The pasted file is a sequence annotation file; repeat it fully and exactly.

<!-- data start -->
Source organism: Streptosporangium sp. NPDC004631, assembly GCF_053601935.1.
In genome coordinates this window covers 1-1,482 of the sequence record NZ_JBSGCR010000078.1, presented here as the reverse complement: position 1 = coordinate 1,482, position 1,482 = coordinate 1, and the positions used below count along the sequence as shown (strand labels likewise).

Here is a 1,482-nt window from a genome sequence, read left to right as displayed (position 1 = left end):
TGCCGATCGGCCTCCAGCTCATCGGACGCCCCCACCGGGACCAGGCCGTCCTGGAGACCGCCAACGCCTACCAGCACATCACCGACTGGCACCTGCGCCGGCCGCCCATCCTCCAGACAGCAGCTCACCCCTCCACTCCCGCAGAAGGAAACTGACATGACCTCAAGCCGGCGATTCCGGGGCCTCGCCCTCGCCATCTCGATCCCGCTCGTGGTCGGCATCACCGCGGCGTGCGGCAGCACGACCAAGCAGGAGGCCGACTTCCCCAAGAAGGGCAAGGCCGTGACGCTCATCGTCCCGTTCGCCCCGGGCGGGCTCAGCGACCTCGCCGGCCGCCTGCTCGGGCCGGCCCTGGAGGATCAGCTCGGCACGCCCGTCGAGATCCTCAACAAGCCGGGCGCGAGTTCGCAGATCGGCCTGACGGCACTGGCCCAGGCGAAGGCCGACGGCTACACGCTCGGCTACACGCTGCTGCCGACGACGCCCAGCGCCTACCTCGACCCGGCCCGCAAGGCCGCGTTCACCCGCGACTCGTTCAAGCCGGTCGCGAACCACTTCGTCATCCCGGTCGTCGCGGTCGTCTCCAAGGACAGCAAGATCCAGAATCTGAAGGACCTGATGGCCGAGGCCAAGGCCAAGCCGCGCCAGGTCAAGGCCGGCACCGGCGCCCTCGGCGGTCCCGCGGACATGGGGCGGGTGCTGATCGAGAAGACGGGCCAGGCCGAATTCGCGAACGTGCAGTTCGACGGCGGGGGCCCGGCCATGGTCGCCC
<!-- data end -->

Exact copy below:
Source organism: Streptosporangium sp. NPDC004631, assembly GCF_053601935.1.
In genome coordinates this window covers 1-1,482 of the sequence record NZ_JBSGCR010000078.1, presented here as the reverse complement: position 1 = coordinate 1,482, position 1,482 = coordinate 1, and the positions used below count along the sequence as shown (strand labels likewise).

Here is a 1,482-nt window from a genome sequence, read left to right as displayed (position 1 = left end):
TGCCGATCGGCCTCCAGCTCATCGGACGCCCCCACCGGGACCAGGCCGTCCTGGAGACCGCCAACGCCTACCAGCACATCACCGACTGGCACCTGCGCCGGCCGCCCATCCTCCAGACAGCAGCTCACCCCTCCACTCCCGCAGAAGGAAACTGACATGACCTCAAGCCGGCGATTCCGGGGCCTCGCCCTCGCCATCTCGATCCCGCTCGTGGTCGGCATCACCGCGGCGTGCGGCAGCACGACCAAGCAGGAGGCCGACTTCCCCAAGAAGGGCAAGGCCGTGACGCTCATCGTCCCGTTCGCCCCGGGCGGGCTCAGCGACCTCGCCGGCCGCCTGCTCGGGCCGGCCCTGGAGGATCAGCTCGGCACGCCCGTCGAGATCCTCAACAAGCCGGGCGCGAGTTCGCAGATCGGCCTGACGGCACTGGCCCAGGCGAAGGCCGACGGCTACACGCTCGGCTACACGCTGCTGCCGACGACGCCCAGCGCCTACCTCGACCCGGCCCGCAAGGCCGCGTTCACCCGCGACTCGTTCAAGCCGGTCGCGAACCACTTCGTCATCCCGGTCGTCGCGGTCGTCTCCAAGGACAGCAAGATCCAGAATCTGAAGGACCTGATGGCCGAGGCCAAGGCCAAGCCGCGCCAGGTCAAGGCCGGCACCGGCGCCCTCGGCGGTCCCGCGGACATGGGGCGGGTGCTGATCGAGAAGACGGGCCAGGCCGAATTCGCGAACGTGCAGTTCGACGGCGGGGGCCCGGCCATGGTCGCCC